Another of the favourite ideas of the pro-Russian Gaullists is that they want to prevent Russia from disintegrating. Of course, when the Russian Empire collapses, the risk of chaos, civil wars and territorial disputes will be immense. But this is an inevitable fate of any empire - and surely one of the reasons for Putin's headlong rush. For as I wrote in January 2022, whether Putin invades Ukraine or not, whether NATO intervenes or not, whether it supports Ukraine or not, sooner or later Russia will be dismembered, whether we like it or not. Moreover, for these fierce anti-Americans, this should be considered as an invaluable opportunity to rebuild another Europe that could be a real counterweight to the USA. Indeed, Russia, in its current condition, is far too big, powerful and authoritarian for the other European states to associate with it: this would amount to voluntary enslavement. On the other hand, integration of the Ukraine and the European part (i.e. without Asia) of Russia is much more feasible (what will then happen to Siberia? - I will come back to this question shortly). Moreover, it was surely not for nothing that de Gaulle called for a union of "Europe, from the Atlantic to the Ural": it is not that he wanted to integrate Soviet Russia, but that he intended to welcome Russia into the European family only once it had abandoned its imperial ambitions and thus Asia.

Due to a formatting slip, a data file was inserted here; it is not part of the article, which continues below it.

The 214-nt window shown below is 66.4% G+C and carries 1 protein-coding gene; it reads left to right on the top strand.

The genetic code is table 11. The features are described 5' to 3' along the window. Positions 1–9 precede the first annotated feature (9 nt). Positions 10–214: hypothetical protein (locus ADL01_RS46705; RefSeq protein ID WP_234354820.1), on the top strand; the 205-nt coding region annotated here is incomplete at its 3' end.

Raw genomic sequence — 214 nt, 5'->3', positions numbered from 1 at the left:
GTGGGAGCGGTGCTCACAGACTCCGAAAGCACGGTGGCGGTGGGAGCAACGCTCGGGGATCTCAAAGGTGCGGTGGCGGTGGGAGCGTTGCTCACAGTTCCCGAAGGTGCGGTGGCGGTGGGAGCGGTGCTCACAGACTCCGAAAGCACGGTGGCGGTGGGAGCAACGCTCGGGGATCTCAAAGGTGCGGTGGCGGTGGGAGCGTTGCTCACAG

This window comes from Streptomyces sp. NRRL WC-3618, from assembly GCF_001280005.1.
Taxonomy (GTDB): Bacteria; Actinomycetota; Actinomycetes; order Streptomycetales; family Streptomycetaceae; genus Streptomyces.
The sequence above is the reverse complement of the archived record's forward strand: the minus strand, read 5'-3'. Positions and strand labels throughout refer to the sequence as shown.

One could say that all these pseudo-Gaullists have a total ignorance of what Putin's regime is: that for 20 years it has been rearming Russia, rehabilitating Stalin, preaching the most primitive Russian imperialism and preparing its population for a confrontation with the West. But how can they not see that the war has allowed all the opponents to flee and the entire Russian society to be brought to heel? That the war allows Putin to prolong his national-Bolshevik regime, which is almost a quarter of a century old, at the end of its rope and led by Soviet KGB boomers with no succession and close to the retirement home? For Putin's regime, peace is unthinkable, because it would mean the end of that regime.